Experts give advice to help Ironton truly bloom

Published 9:06 am Sunday, February 22, 2009

With the modest goal of working together with Ironton citizens to make ours the prettiest small town in the entire state, Ironton In Bloom volunteers will be publishing an occasional column like this one to bring you expert and timely information that we hope will inspire you to labor with us toward that goal.

Far from being experts ourselves, we plan to call on experts to give us the information we need and to pass what we think would be helpful on to you.

Given the responsibility of putting together a first column, I was interested in what knowledgeable visitors to our town have to say about us.

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As residential chairman of our organization, I had an opportunity to speak with the national America-In-Bloom judges when they visited here last July. “You don’t realize what a treasure you have here,” they informed me after touring our residential area.

They were impressed with the great number of large, historic homes and churches that have been so well-maintained over the years as well as the large attractive grounds surrounding them.

They remarked on the obvious pride exhibited in the care given even the smallest of yards. In their written comments they found much to praise, but also pointed out areas in which they felt we could improve: “Judges suggest that residents use mulch blades and set mowers on highest settings, cutting a different direction every week…Most of the mature tree canopy (we) observed shaded the power lines and not the homes. Homeowners are encouraged to plant trees that will provide energy usage reduction.”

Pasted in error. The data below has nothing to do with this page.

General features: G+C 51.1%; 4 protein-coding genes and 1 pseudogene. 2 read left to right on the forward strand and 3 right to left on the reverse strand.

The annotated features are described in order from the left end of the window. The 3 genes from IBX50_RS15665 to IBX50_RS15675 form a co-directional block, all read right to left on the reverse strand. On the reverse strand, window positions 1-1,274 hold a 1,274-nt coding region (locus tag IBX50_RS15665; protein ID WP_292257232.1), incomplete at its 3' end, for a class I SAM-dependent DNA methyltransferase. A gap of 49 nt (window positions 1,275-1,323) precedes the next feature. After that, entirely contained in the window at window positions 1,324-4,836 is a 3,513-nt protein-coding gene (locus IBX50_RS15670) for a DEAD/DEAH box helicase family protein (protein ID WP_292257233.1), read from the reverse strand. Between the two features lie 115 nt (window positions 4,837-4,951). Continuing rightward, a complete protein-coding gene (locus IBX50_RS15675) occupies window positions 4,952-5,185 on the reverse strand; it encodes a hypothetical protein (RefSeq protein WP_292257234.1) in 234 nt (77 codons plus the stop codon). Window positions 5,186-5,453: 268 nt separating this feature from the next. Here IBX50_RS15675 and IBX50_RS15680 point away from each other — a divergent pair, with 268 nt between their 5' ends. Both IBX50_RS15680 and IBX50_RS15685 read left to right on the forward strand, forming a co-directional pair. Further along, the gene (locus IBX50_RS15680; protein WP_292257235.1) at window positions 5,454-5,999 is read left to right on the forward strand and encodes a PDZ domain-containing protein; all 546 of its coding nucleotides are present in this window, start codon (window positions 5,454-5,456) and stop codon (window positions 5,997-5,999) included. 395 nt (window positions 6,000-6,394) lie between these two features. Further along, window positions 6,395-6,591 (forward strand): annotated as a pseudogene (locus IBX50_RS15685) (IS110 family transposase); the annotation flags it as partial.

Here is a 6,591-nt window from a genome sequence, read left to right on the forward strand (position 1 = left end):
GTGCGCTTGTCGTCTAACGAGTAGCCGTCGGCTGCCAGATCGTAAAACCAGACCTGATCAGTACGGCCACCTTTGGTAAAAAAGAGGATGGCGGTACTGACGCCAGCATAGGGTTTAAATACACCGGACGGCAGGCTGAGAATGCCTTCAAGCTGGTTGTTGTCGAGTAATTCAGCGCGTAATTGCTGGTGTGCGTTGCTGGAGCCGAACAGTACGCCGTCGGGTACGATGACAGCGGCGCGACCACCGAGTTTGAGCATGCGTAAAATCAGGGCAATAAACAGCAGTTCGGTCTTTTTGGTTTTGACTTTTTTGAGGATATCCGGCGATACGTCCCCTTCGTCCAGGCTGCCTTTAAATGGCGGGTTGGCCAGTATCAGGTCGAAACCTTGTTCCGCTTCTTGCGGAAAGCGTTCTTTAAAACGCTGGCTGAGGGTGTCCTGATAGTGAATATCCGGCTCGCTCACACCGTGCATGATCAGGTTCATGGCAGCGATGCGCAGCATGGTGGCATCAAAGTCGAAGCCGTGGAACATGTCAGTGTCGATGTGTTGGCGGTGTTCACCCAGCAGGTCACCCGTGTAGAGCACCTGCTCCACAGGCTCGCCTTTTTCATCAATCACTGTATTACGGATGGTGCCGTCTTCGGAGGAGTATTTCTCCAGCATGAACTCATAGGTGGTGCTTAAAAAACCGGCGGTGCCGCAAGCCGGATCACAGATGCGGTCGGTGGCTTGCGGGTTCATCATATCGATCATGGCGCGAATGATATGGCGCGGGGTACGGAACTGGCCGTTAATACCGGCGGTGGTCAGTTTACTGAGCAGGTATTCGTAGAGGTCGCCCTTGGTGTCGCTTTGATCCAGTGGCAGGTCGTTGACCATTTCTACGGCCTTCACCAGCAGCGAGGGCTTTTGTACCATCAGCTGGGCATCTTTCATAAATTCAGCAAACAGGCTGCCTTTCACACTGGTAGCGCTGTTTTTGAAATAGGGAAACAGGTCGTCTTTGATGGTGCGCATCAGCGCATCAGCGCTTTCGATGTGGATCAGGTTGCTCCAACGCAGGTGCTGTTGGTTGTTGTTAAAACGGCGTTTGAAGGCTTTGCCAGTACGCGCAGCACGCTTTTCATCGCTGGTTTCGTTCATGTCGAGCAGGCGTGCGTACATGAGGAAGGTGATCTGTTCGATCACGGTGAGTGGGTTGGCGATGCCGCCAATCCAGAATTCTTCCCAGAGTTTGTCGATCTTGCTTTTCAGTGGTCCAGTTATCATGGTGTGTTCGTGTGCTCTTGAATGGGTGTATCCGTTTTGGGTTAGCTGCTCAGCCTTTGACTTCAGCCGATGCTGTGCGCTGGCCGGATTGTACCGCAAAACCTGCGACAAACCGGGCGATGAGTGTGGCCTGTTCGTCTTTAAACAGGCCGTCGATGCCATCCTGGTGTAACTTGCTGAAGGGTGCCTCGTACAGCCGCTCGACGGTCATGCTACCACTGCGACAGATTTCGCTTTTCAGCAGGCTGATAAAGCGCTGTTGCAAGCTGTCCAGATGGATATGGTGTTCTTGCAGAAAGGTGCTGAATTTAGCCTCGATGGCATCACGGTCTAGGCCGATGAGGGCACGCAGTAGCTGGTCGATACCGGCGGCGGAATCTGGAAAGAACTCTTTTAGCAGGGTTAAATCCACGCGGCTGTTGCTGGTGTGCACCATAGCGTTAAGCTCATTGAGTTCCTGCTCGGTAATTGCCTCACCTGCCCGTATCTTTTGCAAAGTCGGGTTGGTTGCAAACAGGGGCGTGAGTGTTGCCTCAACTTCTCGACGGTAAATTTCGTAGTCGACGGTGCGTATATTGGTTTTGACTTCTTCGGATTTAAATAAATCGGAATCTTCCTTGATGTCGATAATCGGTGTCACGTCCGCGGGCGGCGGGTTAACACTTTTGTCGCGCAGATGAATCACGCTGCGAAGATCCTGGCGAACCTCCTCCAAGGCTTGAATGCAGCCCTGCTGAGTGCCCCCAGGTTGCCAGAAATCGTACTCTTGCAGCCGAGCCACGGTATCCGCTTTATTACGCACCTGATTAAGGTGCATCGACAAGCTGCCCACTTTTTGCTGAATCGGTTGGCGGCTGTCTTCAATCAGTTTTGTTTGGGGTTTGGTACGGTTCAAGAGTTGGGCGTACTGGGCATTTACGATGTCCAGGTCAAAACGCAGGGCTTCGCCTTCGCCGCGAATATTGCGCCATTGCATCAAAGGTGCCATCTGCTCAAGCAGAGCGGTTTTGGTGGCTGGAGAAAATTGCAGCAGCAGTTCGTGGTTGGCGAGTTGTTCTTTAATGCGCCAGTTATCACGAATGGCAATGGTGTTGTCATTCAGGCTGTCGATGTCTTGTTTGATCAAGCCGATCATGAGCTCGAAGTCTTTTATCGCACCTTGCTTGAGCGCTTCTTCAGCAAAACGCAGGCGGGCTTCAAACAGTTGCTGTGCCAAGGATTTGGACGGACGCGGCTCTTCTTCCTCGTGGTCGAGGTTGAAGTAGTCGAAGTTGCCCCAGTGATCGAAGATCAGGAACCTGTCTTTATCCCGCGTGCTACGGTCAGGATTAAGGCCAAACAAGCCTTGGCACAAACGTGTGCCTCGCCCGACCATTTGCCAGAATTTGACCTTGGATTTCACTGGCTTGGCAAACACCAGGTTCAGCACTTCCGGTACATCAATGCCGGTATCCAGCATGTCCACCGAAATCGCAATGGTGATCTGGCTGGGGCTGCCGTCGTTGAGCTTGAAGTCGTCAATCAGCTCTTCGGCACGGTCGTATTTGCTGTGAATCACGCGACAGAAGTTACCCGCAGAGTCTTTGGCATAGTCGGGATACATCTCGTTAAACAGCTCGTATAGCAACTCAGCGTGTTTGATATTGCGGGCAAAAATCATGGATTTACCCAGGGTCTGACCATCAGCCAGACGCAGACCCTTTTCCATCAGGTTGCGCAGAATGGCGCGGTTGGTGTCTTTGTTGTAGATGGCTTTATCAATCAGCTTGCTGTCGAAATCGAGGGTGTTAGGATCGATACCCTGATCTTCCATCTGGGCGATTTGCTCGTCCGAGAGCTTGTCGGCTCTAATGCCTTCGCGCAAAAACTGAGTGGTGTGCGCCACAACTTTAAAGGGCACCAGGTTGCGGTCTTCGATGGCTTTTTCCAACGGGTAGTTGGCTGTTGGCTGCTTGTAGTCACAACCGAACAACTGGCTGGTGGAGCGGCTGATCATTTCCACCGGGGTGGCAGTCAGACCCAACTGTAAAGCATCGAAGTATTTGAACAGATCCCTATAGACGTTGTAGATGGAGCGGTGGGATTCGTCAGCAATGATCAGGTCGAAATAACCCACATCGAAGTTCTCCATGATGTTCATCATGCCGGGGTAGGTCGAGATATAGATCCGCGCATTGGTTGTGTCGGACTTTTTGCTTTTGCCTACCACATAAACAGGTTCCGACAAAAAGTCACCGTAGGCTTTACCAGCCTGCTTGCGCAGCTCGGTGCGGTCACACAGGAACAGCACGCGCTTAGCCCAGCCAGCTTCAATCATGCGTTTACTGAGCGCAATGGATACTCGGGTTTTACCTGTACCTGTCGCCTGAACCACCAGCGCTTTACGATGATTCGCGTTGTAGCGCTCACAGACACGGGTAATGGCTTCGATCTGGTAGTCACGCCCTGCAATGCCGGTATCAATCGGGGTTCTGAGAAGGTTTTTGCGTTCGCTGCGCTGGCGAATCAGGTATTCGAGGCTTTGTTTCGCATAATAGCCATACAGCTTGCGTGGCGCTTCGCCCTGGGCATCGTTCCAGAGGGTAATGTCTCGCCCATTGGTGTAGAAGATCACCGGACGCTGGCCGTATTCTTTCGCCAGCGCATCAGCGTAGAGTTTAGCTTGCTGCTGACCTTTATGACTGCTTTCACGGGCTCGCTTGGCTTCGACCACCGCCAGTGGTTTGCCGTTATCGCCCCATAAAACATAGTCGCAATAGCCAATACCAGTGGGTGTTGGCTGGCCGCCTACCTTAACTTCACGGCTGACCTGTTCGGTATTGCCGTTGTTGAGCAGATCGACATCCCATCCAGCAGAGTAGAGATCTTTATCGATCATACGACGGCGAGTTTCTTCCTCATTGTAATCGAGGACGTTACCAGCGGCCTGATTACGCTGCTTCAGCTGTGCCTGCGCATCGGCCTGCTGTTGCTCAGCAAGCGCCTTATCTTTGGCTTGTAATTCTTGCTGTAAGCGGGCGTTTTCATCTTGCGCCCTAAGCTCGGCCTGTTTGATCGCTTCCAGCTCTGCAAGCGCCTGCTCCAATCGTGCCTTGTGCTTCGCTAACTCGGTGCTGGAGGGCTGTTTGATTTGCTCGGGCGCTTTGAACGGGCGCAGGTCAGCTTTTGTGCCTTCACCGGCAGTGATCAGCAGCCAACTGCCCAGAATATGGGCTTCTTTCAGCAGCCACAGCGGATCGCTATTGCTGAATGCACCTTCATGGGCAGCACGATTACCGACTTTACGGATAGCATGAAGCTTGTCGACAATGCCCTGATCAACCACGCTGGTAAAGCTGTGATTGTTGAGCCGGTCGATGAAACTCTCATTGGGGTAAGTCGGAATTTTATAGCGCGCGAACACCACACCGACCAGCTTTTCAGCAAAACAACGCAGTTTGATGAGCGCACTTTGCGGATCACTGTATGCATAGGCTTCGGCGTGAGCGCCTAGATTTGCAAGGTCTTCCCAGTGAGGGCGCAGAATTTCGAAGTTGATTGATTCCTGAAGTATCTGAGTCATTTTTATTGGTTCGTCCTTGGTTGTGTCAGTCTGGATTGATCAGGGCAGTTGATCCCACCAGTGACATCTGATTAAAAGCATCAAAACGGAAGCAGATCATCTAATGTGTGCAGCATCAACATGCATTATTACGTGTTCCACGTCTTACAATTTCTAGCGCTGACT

Since this is the time of year we begin to think about the trimming and planting of trees, I thought this last comment might be a fine place to start. I called Ann Bonner; ISA certified arborist (tree expert) for the Ohio Division of Forestry in Athens and found her to be a veritable fount of information.

She says that U. S. Department of Agriculture information states that the net cooling effect of a young, healthy tree is equivalent to ten room-sized air conditioners operating 20 hours a day!

Other statistics show that a tree planted on the west side of your home can reduce heating costs by 20-50 percent. Realtors believe that a mature tree adds from $1000 to $10,000 to a home’s appraised value and has a strong impact on a property’s salability.

Ann has been a visitor to Ironton and said she was impressed with the unusual amount of spacious tree lawn (room between sidewalk and curb) available in both our downtown and residential areas.

She agrees our dogwoods are beautiful, but very hard to get started and susceptible to disease. For tree lawns and yards, she recommends tall, straight, single-stem trees that won’t get in the way or require trimming such as pin oak, northern red oak, Linden, maple, or tulip trees.

She found little to praise about the Bradford Pear, a very common favorite in this area, because they grow so quickly. She says they need to be trimmed often and the regrowth is so dense it does not allow the wind to travel through resulting in splitting and frequent wind damage.

Regarding the best time for trimming, Ann cautions that for the health of the tree, do as little trimming as possible; and “just as we humans would prefer, operate on them while they are asleep (late fall or winter).”

I have only scratched the surface of my fascinating conversation with Ann. If you’d like to know more, bring your questions to Briggs Library, Thursday, March 5, from 6:00 to 8:00. She has agreed to hold a class there, free of charge, to answer all our questions. Put it on your calendar. I am sure you’ll be glad you did.

Judy Sanders, Ironton in Bloom